New Heartland Alliance Data Shows Most Significant Increase in Uninsured Individuals In Almost A Decade

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Recent data from the U.S. Census Bureau revealed that health insurance coverage rates declined throughout the nation for the first time since the implementation of the Affordable Care Act (ACA). The number of uninsured people climbed by two million people from 25.6 million (7.9%) in 2017 to 27.5 million people (8.5%) in 2018. While Illinois’s overall uninsured rate stayed the same as last year, uninsured rates for non-seniors went up from 7.8% in 2017 to 8.1% in 2018.

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“The historic gains in health coverage made possible by the Affordable Care Act have slowed and are reversing. These data are deeply concerning and suggest the unrelenting opposition to the ACA and threats to public programs are taking a toll on those who need services most.” Katie Buitrago

And Illinois saw a decline in Medicaid coverage for over 106,000 non-seniors from 2017 to 2018, a drop of 0.8 percentage points. Almost all of the people who lost Medicaid were in the Chicago six county area. These new data show us that the years of positive trends in increasing coverage seem to have come to an extreme halt.

“The historic gains in health coverage made possible by the Affordable Care Act have slowed and are now reversing,” said Katie Buitrago, Director of Research at Heartland Alliance. “These data are deeply concerning and suggest that the unrelenting opposition to the ACA and continuous threats to public programs are taking a toll on those who need these services most.”

The repeal of the individual mandate, the gutting of the enrollment assistance programs, and the expansion of low-quality “short-term” health plans have sown confusion throughout communities and contributed to this drop in coverage. But it is not only the executive orders, bureaucratic barriers, and regulatory changes that have resulted in millions more going uninsured—the Trump Administration’s anti-immigrant policies have also contributed to coverage losses. Latino Americans experienced a 1.6 percentage point decline in coverage, with non-citizens experiencing an even higher 2.3 percentage point decline. This dramatic rise in the uninsured rate strongly suggests that immigrant communities are being discouraged from signing up for health coverage and public benefits. The recent “public charge” rule change that penalizes immigrants seeking to naturalize if they are low-income or use public benefits is a prime example of the policy proposals that lead to this sort of chilling effect.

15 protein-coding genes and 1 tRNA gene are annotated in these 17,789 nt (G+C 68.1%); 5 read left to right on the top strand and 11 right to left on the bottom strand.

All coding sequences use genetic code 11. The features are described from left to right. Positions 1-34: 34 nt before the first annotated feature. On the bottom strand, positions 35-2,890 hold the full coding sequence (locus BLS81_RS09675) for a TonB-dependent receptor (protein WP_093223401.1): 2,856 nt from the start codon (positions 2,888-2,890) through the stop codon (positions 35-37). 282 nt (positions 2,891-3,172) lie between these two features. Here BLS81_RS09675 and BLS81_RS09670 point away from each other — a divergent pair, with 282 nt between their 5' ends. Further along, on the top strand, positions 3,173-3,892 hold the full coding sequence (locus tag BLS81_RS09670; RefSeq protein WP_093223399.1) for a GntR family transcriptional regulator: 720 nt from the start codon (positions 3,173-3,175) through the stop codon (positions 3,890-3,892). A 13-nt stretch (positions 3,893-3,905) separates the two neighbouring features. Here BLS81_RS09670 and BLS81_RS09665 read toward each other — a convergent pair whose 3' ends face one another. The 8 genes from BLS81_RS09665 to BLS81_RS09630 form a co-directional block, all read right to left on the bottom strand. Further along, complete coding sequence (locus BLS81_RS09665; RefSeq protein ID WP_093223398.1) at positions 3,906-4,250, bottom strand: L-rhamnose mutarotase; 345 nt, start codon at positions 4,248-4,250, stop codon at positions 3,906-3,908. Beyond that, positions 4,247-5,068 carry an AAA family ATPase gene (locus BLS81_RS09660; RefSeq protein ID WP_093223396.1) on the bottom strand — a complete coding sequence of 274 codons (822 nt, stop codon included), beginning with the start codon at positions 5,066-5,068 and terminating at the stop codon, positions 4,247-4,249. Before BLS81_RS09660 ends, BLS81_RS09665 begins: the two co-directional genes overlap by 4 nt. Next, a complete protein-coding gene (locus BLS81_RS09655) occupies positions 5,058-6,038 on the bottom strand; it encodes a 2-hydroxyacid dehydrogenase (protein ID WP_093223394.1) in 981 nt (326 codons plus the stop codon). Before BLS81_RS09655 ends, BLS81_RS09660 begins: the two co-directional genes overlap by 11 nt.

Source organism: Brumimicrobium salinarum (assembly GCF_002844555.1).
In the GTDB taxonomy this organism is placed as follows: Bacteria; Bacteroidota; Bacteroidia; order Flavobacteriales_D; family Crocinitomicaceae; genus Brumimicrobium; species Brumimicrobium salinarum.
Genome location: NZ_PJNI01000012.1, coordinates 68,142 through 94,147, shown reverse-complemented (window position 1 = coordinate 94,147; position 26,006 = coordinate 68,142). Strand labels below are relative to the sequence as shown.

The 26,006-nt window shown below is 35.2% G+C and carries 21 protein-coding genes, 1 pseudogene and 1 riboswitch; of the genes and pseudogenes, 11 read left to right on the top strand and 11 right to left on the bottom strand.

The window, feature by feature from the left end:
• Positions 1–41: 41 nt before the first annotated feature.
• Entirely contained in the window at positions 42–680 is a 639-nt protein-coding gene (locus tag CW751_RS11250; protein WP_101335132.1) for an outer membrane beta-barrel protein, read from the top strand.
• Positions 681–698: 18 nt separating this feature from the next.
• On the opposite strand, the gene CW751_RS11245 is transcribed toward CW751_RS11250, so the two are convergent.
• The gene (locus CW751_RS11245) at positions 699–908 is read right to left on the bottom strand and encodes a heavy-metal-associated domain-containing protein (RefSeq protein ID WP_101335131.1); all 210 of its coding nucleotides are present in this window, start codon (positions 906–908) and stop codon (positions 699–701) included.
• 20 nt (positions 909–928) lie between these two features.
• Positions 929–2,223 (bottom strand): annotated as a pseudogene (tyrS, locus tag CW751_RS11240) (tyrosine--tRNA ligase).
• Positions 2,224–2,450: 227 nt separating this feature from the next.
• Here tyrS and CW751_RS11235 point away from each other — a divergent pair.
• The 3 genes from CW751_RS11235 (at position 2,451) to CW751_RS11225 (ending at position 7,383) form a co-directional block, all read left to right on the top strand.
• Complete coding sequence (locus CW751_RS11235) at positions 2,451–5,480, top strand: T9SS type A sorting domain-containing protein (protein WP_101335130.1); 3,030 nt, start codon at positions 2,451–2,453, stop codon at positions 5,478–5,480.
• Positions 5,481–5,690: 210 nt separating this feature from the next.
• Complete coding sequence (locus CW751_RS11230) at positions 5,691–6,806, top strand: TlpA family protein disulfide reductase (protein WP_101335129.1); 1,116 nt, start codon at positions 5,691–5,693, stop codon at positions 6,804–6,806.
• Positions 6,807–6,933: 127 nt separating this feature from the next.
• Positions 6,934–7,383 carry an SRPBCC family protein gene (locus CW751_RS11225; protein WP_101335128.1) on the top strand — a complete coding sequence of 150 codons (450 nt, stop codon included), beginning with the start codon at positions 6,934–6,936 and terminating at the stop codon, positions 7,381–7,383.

"These attacks on families are pushing people into poverty and into the shadows,” said Dan Rabbitt, Heartland Alliance Health Policy Expert. “Families are being forced, out of fear and necessity, to decide if they should obtain health coverage, and that is not a decision anyone should be forced to make. Our leaders should be working to provide quality, affordable health care to all, reduce out of pocket health costs, and increase coverage options for immigrants, not chipping away at supports that keep our communities healthy.”

In addition to these findings, Heartland Alliance has release a fact sheet looking at income, poverty and health insurance in Illinois and Chicago. View it here

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Amber Crossen
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